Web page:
Today regular contributor Tricia Hogbin of Little Eco Footprints. shares five ways to make the most of nature inspired learning.
My favourite kind of play is nature inspired. Backyard time, a walk around the block or a bushwalk provide the perfect starting point for days of playful learning.
Almost daily my daughter and I go for a walk and look for something unusual. Some days we explore for a few minutes only metres from our home. On other days we explore further afield, visiting a playground or nearby forest.
For my daughter, it’s fun time with mum. For me, it’s an opportunity for her to learn how to explore, observe, document, research and play creatively.
Here are five steps that can be done anywhere (even on an urban footpath or in a small backyard) that will turn minutes of outdoor time into days of playful learning.
Pretend you are explorers and look for something unusual or unexpected. Look high up in the trees and low on the ground.
My daughter and I are interested in mushrooms at the moment so a lot of our exploration is directed at the ground.
When you find something unusual – look closely. Stop and watch. Ask your child if they know what it is. Ask them to describe it. Ask what colour is it? Why would it look like that?
We recently spotted a moth camouflaged on a log. We spoke about why it’s useful for the moth to be camouflaged and then had fun camouflaging ourselves based on what we were wearing.
Decide if it’s safe or appropriate to pick it up and look closer. If it’s dead or inanimate, like a rock, shell or leaf, pick it up and explore it further. Ask your child to describe how it feels or smells. I once asked my daughter to smell a small hard round ball she had discovered. She gave it a huge sniff and then I told her it was dried kangaroo poo. She thought it was hilarious.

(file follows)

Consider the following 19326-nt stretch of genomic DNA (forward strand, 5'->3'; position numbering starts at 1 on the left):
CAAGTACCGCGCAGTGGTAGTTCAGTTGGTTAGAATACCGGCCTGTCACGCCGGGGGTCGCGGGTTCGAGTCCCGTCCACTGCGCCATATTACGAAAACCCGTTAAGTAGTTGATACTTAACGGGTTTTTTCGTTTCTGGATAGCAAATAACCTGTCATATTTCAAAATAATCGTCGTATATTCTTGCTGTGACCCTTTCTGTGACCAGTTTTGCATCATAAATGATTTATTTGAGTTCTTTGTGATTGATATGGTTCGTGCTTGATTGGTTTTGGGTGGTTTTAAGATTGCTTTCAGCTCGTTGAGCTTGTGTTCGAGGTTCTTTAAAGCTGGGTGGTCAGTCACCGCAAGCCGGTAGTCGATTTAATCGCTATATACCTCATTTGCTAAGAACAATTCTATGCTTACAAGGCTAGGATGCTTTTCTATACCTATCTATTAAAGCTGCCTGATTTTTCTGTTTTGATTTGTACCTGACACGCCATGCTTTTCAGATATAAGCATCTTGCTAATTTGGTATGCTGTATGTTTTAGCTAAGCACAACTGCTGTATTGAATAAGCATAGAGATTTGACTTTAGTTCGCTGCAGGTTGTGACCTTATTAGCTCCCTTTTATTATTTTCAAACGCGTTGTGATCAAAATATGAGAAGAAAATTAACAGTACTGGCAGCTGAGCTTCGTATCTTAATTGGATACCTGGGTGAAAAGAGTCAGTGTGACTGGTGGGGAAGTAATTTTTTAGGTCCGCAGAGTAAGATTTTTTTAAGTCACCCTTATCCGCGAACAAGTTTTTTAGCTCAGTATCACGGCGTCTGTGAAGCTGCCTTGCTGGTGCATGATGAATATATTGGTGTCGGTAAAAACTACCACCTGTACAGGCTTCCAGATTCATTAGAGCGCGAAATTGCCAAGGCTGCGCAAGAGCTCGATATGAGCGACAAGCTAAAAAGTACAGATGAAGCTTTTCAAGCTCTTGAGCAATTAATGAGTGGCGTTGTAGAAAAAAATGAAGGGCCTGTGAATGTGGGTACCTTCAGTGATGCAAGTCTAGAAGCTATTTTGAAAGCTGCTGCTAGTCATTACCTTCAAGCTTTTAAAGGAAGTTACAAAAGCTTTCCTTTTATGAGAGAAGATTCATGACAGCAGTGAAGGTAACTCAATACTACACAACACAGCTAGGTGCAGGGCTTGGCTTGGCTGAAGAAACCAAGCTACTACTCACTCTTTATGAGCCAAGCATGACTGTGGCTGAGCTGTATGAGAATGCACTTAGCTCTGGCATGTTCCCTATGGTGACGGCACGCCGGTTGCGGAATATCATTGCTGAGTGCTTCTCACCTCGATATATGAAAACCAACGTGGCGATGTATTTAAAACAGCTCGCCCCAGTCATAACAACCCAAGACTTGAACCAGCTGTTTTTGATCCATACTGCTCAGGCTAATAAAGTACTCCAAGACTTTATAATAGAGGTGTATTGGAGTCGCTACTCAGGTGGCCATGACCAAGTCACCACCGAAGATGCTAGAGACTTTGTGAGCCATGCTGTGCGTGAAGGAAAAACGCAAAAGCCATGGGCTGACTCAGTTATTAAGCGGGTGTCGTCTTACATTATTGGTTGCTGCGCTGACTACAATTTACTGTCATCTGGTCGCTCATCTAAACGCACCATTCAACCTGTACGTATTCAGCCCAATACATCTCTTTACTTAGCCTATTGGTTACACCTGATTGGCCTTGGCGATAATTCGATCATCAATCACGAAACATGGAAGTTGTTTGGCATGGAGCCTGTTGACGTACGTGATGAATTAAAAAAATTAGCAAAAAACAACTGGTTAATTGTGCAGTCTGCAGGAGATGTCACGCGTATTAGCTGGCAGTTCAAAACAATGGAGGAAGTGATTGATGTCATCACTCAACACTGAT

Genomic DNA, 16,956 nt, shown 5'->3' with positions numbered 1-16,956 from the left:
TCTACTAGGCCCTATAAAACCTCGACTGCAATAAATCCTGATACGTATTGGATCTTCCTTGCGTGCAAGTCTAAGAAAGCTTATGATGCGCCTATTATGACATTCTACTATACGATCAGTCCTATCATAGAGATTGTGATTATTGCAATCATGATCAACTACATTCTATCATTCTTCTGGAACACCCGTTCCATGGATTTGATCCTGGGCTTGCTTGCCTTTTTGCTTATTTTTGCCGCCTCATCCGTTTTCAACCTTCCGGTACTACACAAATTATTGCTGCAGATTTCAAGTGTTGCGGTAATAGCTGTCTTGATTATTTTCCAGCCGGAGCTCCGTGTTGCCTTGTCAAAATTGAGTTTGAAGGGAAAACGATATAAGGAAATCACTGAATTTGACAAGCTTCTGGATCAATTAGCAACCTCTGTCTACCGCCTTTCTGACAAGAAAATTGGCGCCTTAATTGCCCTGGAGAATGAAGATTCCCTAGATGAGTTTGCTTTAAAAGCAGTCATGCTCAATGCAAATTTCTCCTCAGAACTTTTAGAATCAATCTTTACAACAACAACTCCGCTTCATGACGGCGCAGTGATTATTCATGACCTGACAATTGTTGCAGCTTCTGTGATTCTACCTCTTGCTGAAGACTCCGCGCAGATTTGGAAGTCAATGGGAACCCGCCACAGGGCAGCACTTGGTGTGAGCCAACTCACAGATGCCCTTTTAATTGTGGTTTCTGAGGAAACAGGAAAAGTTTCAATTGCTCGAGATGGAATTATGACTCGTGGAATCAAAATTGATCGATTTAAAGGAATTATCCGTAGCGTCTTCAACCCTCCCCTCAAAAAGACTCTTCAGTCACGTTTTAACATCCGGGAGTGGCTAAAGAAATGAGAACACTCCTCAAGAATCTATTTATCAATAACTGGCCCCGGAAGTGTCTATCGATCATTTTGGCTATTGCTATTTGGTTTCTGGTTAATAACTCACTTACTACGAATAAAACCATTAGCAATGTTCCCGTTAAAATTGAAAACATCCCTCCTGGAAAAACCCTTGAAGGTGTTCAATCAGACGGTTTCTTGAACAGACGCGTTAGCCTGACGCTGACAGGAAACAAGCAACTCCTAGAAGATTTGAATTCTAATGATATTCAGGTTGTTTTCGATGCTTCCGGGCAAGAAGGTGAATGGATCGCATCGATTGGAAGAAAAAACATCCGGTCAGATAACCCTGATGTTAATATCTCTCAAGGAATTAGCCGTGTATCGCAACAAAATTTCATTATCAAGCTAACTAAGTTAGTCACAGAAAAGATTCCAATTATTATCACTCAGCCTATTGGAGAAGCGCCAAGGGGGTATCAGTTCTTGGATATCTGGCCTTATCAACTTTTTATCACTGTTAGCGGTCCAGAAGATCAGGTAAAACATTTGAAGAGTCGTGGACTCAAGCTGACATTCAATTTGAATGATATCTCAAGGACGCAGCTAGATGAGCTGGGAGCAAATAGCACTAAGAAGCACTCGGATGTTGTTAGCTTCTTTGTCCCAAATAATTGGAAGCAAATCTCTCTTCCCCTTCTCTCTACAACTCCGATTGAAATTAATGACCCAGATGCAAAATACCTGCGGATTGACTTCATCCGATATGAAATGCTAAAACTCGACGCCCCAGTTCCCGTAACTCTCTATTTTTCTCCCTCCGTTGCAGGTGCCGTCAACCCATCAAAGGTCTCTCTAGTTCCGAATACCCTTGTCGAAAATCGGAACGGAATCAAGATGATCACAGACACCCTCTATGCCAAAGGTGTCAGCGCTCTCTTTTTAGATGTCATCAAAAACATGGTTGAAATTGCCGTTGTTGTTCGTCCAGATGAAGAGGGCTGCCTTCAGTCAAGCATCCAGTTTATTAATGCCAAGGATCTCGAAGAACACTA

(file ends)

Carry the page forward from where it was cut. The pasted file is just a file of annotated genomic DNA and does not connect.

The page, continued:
If it’s living it may be best not to pick it up, or if you do make sure it’s safe, handle carefully, and put it back where you found it once you’ve finished.
Help your child capture information about the object of interest. They could take a photo, create a drawing, write a few words or, if it’s dead or inanimate, collect and take home.
Alternatively they can try and memorise information. We saw an unusual bird and spoke about its size, colour and markings. Back home we explored a bird guide and I asked her to recall the information and we looked for the bird together.
Now that you have information on the object of interest you can research more about it. If you don’t know what it is, search the internet (Google images can be particularly useful), borrow a reference book from the library, or ask a friend.
Once you know what it is you can search for more information. My daughter is interested in rock wallabies. We’ve borrowed books from the library, watched wallaby videos online, and spoken about how and where rock wallabies live and what threatens them.
A trip to a museum, wildlife park or zoo is a particularly great way to continue the research.
5. Creative play
For most children, the above activities would have felt like play rather than learning. That’s what I like about nature inspired learning. Kids seem naturally interested in nature.
But the learning can continue through creative play.
Perhaps they found a frog or tadpole – sing a frog counting song with frog hand puppets, print a frog face mask and pretend to be frogs, or make an origami jumping frog. These are just a few of many frog play ideas.
Each and every one of these creative play activities will provide further learning opportunities. To think all this can stem from one brief outdoor moment.
What are your favourite ways to engage your child with nature?
- Tips for Teaching Young Children Facts…Playfully!
- Asking Questions That Encourage Creative Thinking
- Responding to Children’s Spontaneous Experimentation